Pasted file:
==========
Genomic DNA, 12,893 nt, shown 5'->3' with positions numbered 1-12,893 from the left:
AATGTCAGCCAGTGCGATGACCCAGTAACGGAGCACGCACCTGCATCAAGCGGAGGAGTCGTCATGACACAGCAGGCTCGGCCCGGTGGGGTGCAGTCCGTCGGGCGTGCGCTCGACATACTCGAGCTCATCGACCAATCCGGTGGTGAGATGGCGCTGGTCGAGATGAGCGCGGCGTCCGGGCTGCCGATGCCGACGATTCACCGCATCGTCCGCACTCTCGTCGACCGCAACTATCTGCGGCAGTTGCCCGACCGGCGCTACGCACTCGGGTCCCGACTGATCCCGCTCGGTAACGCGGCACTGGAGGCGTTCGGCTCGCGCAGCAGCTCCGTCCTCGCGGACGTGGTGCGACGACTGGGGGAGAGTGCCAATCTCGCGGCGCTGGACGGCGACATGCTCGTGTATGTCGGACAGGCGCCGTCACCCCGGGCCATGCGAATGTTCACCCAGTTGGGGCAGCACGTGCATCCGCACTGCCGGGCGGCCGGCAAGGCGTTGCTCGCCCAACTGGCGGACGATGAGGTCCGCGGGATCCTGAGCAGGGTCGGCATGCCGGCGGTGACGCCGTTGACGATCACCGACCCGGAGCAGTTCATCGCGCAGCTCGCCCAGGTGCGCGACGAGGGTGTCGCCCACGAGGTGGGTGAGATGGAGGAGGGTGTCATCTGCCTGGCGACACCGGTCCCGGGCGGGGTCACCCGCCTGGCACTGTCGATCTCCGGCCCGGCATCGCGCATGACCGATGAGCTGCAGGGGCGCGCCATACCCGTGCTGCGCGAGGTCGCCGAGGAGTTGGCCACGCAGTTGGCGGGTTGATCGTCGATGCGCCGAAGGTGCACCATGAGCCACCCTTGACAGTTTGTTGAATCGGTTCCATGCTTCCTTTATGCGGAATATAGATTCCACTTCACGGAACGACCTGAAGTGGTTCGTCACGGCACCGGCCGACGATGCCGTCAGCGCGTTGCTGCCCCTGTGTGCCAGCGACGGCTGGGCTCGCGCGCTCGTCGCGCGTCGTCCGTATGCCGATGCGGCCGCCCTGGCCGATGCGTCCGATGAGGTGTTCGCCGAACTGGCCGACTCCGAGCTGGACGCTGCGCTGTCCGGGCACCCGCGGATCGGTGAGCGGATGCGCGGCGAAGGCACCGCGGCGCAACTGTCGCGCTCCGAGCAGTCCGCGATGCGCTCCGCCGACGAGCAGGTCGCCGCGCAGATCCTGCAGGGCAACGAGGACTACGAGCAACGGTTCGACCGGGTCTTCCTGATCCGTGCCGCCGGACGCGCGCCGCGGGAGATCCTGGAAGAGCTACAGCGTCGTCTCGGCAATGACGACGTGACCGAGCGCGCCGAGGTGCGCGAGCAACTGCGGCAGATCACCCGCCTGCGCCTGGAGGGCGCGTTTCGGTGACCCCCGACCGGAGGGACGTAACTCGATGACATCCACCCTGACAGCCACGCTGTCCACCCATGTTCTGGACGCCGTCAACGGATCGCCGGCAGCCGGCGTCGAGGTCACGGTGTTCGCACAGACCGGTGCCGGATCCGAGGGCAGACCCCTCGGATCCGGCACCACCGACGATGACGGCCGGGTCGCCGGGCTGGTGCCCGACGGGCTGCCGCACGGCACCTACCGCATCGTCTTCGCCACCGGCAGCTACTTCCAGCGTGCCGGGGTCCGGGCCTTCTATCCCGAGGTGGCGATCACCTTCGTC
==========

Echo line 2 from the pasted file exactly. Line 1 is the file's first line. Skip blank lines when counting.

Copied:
AATGTCAGCCAGTGCGATGACCCAGTAACGGAGCACGCACCTGCATCAAGCGGAGGAGTCGTCATGACACAGCAGGCTCGGCCCGGTGGGGTGCAGTCCGTCGGGCGTGCGCTCGACATACTCGAGCTCATCGACCAATCCGGTGGTGAGATGGCGCTGGTCGAGATGAGCGCGGCGTCCGGGCTGCCGATGCCGACGATTCACCGCATCGTCCGCACTCTCGTCGACCGCAACTATCTGCGGCAGTTGCCCGACCGGCGCTACGCACTCGGGTCCCGACTGATCCCGCTCGGTAACGCGGCACTGGAGGCGTTCGGCTCGCGCAGCAGCTCCGTCCTCGCGGACGTGGTGCGACGACTGGGGGAGAGTGCCAATCTCGCGGCGCTGGACGGCGACATGCTCGTGTATGTCGGACAGGCGCCGTCACCCCGGGCCATGCGAATGTTCACCCAGTTGGGGCAGCACGTGCATCCGCACTGCCGGGCGGCCGGCAAGGCGTTGCTCGCCCAACTGGCGGACGATGAGGTCCGCGGGATCCTGAGCAGGGTCGGCATGCCGGCGGTGACGCCGTTGACGATCACCGACCCGGAGCAGTTCATCGCGCAGCTCGCCCAGGTGCGCGACGAGGGTGTCGCCCACGAGGTGGGTGAGATGGAGGAGGGTGTCATCTGCCTGGCGACACCGGTCCCGGGCGGGGTCACCCGCCTGGCACTGTCGATCTCCGGCCCGGCATCGCGCATGACCGATGAGCTGCAGGGGCGCGCCATACCCGTGCTGCGCGAGGTCGCCGAGGAGTTGGCCACGCAGTTGGCGGGTTGATCGTCGATGCGCCGAAGGTGCACCATGAGCCACCCTTGACAGTTTGTTGAATCGGTTCCATGCTTCCTTTATGCGGAATATAGATTCCACTTCACGGAACGACCTGAAGTGGTTCGTCACGGCACCGGCCGACGATGCCGTCAGCGCGTTGCTGCCCCTGTGTGCCAGCGACGGCTGGGCTCGCGCGCTCGTCGCGCGTCGTCCGTATGCCGATGCGGCCGCCCTGGCCGATGCGTCCGATGAGGTGTTCGCCGAACTGGCCGACTCCGAGCTGGACGCTGCGCTGTCCGGGCACCCGCGGATCGGTGAGCGGATGCGCGGCGAAGGCACCGCGGCGCAACTGTCGCGCTCCGAGCAGTCCGCGATGCGCTCCGCCGACGAGCAGGTCGCCGCGCAGATCCTGCAGGGCAACGAGGACTACGAGCAACGGTTCGACCGGGTCTTCCTGATCCGTGCCGCCGGACGCGCGCCGCGGGAGATCCTGGAAGAGCTACAGCGTCGTCTCGGCAATGACGACGTGACCGAGCGCGCCGAGGTGCGCGAGCAACTGCGGCAGATCACCCGCCTGCGCCTGGAGGGCGCGTTTCGGTGACCCCCGACCGGAGGGACGTAACTCGATGACATCCACCCTGACAGCCACGCTGTCCACCCATGTTCTGGACGCCGTCAACGGATCGCCGGCAGCCGGCGTCGAGGTCACGGTGTTCGCACAGACCGGTGCCGGATCCGAGGGCAGACCCCTCGGATCCGGCACCACCGACGATGACGGCCGGGTCGCCGGGCTGGTGCCCGACGGGCTGCCGCACGGCACCTACCGCATCGTCTTCGCCACCGGCAGCTACTTCCAGCGTGCCGGGGTCCGGGCCTTCTATCCCGAGGTGGCGATCACCTTCGTC